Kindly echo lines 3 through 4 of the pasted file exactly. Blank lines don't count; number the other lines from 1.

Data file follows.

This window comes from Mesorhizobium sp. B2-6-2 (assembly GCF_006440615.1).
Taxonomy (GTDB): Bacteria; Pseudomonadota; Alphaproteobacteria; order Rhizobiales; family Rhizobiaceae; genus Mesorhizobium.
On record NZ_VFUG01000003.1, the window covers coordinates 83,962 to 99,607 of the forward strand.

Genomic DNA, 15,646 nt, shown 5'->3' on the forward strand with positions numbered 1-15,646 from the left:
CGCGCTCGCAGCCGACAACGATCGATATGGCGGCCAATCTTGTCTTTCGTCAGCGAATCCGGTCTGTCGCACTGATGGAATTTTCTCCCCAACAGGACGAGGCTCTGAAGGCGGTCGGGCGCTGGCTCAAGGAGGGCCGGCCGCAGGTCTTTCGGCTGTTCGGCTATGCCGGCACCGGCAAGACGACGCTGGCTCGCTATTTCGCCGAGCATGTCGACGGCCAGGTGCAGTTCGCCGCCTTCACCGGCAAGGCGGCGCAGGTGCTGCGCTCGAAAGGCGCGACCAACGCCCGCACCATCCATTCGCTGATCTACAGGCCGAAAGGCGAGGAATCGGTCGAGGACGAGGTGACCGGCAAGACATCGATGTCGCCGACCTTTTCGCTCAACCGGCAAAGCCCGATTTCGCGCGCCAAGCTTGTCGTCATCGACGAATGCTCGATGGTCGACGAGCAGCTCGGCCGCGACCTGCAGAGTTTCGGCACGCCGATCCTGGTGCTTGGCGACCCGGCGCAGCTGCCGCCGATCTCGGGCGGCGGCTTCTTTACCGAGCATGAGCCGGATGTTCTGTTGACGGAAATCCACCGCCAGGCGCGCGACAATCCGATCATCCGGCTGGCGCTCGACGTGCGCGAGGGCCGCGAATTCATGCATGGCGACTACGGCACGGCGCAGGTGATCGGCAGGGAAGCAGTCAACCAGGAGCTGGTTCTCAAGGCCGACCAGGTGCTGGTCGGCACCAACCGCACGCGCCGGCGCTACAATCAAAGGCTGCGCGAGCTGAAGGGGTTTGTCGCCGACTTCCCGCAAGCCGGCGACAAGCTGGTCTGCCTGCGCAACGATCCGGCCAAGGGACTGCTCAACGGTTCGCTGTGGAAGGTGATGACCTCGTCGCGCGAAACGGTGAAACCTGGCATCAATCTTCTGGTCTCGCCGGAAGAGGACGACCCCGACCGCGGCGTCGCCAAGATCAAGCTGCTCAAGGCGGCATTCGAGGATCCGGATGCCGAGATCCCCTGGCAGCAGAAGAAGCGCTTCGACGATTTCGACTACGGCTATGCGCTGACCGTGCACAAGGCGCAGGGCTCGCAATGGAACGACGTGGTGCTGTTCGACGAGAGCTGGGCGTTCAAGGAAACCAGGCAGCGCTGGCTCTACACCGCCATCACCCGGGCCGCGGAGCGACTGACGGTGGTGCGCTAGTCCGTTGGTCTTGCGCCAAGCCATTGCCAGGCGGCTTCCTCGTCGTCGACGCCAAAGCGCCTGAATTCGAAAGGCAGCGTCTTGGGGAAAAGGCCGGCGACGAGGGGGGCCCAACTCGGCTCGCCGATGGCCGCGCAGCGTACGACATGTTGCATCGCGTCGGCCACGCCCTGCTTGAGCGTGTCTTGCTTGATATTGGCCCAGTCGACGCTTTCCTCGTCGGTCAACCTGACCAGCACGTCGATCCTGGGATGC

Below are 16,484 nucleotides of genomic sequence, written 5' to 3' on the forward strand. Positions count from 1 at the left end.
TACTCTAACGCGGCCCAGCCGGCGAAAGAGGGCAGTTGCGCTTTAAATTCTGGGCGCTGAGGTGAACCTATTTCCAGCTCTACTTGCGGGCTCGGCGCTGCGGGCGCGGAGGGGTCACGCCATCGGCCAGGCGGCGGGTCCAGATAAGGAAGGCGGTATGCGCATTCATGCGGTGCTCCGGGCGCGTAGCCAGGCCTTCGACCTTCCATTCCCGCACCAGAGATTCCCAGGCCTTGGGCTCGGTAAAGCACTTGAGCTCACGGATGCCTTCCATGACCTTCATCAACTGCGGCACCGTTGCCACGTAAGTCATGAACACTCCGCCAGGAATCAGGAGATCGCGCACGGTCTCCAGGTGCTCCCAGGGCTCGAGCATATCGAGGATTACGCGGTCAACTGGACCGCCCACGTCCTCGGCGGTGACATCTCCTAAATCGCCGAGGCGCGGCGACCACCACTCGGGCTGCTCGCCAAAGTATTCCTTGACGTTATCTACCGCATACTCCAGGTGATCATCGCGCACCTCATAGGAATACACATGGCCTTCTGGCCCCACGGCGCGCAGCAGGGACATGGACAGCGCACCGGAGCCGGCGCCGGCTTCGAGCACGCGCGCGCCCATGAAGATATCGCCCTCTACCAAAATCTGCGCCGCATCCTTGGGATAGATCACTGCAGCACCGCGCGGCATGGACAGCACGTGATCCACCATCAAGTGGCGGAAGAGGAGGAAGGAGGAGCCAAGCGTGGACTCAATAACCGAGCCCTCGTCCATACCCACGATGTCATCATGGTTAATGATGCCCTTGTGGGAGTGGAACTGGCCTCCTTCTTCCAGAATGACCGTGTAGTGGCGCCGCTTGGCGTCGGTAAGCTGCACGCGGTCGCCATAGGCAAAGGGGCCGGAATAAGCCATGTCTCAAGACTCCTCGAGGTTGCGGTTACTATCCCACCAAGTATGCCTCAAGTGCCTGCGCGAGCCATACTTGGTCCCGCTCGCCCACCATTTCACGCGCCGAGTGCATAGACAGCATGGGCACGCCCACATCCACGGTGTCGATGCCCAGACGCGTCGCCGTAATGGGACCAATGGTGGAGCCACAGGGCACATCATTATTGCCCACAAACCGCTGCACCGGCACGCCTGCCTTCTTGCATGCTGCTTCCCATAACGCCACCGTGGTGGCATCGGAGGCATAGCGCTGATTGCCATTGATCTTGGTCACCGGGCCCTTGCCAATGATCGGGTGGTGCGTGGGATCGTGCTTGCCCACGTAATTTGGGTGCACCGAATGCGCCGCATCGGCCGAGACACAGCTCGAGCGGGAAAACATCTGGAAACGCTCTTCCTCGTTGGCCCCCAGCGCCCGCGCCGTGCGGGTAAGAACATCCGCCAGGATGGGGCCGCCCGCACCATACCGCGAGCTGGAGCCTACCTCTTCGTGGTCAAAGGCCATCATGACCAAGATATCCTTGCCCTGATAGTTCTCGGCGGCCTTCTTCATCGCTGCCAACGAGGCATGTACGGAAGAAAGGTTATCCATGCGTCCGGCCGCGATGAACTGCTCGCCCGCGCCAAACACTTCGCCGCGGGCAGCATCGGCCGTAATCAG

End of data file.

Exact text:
On record NZ_VFUG01000003.1, the window covers coordinates 83,962 to 99,607 of the forward strand.

Genomic DNA, 15,646 nt, shown 5'->3' on the forward strand with positions numbered 1-15,646 from the left: